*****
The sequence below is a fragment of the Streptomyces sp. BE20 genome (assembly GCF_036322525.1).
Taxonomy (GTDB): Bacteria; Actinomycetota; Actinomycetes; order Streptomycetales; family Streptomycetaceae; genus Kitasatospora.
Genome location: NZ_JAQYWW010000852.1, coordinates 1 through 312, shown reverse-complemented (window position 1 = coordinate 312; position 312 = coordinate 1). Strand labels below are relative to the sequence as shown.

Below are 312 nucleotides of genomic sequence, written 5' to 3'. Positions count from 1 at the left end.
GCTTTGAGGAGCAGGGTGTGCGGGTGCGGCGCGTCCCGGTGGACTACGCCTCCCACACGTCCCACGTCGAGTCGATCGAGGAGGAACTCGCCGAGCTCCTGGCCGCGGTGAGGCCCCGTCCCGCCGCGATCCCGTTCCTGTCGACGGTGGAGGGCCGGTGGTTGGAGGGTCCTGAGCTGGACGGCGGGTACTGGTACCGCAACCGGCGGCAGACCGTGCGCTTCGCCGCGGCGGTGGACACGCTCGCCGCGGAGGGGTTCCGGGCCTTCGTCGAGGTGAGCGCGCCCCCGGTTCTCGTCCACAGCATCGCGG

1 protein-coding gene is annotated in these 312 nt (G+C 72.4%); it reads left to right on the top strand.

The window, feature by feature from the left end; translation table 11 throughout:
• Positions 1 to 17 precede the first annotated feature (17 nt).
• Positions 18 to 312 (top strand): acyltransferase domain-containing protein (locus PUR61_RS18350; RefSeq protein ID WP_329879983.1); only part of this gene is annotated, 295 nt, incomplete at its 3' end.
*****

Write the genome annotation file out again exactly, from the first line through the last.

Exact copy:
The sequence below is a fragment of the Streptomyces sp. BE20 genome (assembly GCF_036322525.1).
Taxonomy (GTDB): Bacteria; Actinomycetota; Actinomycetes; order Streptomycetales; family Streptomycetaceae; genus Kitasatospora.
Genome location: NZ_JAQYWW010000852.1, coordinates 1 through 312, shown reverse-complemented (window position 1 = coordinate 312; position 312 = coordinate 1). Strand labels below are relative to the sequence as shown.

Below are 312 nucleotides of genomic sequence, written 5' to 3'. Positions count from 1 at the left end.
GCTTTGAGGAGCAGGGTGTGCGGGTGCGGCGCGTCCCGGTGGACTACGCCTCCCACACGTCCCACGTCGAGTCGATCGAGGAGGAACTCGCCGAGCTCCTGGCCGCGGTGAGGCCCCGTCCCGCCGCGATCCCGTTCCTGTCGACGGTGGAGGGCCGGTGGTTGGAGGGTCCTGAGCTGGACGGCGGGTACTGGTACCGCAACCGGCGGCAGACCGTGCGCTTCGCCGCGGCGGTGGACACGCTCGCCGCGGAGGGGTTCCGGGCCTTCGTCGAGGTGAGCGCGCCCCCGGTTCTCGTCCACAGCATCGCGG

1 protein-coding gene is annotated in these 312 nt (G+C 72.4%); it reads left to right on the top strand.

The window, feature by feature from the left end; translation table 11 throughout:
• Positions 1 to 17 precede the first annotated feature (17 nt).
• Positions 18 to 312 (top strand): acyltransferase domain-containing protein (locus PUR61_RS18350; RefSeq protein ID WP_329879983.1); only part of this gene is annotated, 295 nt, incomplete at its 3' end.